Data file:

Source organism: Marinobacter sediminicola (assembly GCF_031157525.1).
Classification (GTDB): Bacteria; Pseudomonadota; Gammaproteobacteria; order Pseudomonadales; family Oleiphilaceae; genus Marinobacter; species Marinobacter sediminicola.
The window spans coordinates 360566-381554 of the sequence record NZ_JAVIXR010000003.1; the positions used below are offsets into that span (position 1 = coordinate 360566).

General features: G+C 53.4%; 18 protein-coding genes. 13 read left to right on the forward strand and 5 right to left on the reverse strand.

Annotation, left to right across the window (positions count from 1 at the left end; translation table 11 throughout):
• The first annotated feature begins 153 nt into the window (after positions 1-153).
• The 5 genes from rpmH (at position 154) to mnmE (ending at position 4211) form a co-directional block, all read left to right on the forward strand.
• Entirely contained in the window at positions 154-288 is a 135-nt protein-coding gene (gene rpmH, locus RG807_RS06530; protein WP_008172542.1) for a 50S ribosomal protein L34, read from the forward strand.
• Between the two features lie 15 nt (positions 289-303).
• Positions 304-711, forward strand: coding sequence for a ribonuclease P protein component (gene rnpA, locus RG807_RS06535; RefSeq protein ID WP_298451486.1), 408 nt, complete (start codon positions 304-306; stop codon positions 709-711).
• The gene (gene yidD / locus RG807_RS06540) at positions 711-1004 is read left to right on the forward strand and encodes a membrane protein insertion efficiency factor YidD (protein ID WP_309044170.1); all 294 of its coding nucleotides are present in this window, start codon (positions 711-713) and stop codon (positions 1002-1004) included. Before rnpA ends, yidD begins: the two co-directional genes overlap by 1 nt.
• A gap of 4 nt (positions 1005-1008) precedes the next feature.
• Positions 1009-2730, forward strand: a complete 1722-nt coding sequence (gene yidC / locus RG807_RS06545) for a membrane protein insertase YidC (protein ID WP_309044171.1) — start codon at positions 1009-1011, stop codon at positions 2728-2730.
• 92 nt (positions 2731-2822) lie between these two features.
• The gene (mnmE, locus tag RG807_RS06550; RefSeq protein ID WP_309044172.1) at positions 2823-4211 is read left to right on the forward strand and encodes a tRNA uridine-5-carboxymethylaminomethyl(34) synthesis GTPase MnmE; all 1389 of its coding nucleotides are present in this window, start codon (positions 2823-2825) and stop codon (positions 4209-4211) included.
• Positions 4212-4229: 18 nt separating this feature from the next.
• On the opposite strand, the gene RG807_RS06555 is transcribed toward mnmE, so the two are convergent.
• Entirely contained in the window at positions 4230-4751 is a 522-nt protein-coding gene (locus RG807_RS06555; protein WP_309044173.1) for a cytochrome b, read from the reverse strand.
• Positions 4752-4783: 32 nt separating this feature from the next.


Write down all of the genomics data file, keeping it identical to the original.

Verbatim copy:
Source organism: Marinobacter sediminicola (assembly GCF_031157525.1).
Classification (GTDB): Bacteria; Pseudomonadota; Gammaproteobacteria; order Pseudomonadales; family Oleiphilaceae; genus Marinobacter; species Marinobacter sediminicola.
The window spans coordinates 360566-381554 of the sequence record NZ_JAVIXR010000003.1; the positions used below are offsets into that span (position 1 = coordinate 360566).

General features: G+C 53.4%; 18 protein-coding genes. 13 read left to right on the forward strand and 5 right to left on the reverse strand.

Annotation, left to right across the window (positions count from 1 at the left end; translation table 11 throughout):
• The first annotated feature begins 153 nt into the window (after positions 1-153).
• The 5 genes from rpmH (at position 154) to mnmE (ending at position 4211) form a co-directional block, all read left to right on the forward strand.
• Entirely contained in the window at positions 154-288 is a 135-nt protein-coding gene (gene rpmH, locus RG807_RS06530; protein WP_008172542.1) for a 50S ribosomal protein L34, read from the forward strand.
• Between the two features lie 15 nt (positions 289-303).
• Positions 304-711, forward strand: coding sequence for a ribonuclease P protein component (gene rnpA, locus RG807_RS06535; RefSeq protein ID WP_298451486.1), 408 nt, complete (start codon positions 304-306; stop codon positions 709-711).
• The gene (gene yidD / locus RG807_RS06540) at positions 711-1004 is read left to right on the forward strand and encodes a membrane protein insertion efficiency factor YidD (protein ID WP_309044170.1); all 294 of its coding nucleotides are present in this window, start codon (positions 711-713) and stop codon (positions 1002-1004) included. Before rnpA ends, yidD begins: the two co-directional genes overlap by 1 nt.
• A gap of 4 nt (positions 1005-1008) precedes the next feature.
• Positions 1009-2730, forward strand: a complete 1722-nt coding sequence (gene yidC / locus RG807_RS06545) for a membrane protein insertase YidC (protein ID WP_309044171.1) — start codon at positions 1009-1011, stop codon at positions 2728-2730.
• 92 nt (positions 2731-2822) lie between these two features.
• The gene (mnmE, locus tag RG807_RS06550; RefSeq protein ID WP_309044172.1) at positions 2823-4211 is read left to right on the forward strand and encodes a tRNA uridine-5-carboxymethylaminomethyl(34) synthesis GTPase MnmE; all 1389 of its coding nucleotides are present in this window, start codon (positions 2823-2825) and stop codon (positions 4209-4211) included.
• Positions 4212-4229: 18 nt separating this feature from the next.
• On the opposite strand, the gene RG807_RS06555 is transcribed toward mnmE, so the two are convergent.
• Entirely contained in the window at positions 4230-4751 is a 522-nt protein-coding gene (locus RG807_RS06555; protein WP_309044173.1) for a cytochrome b, read from the reverse strand.
• Positions 4752-4783: 32 nt separating this feature from the next.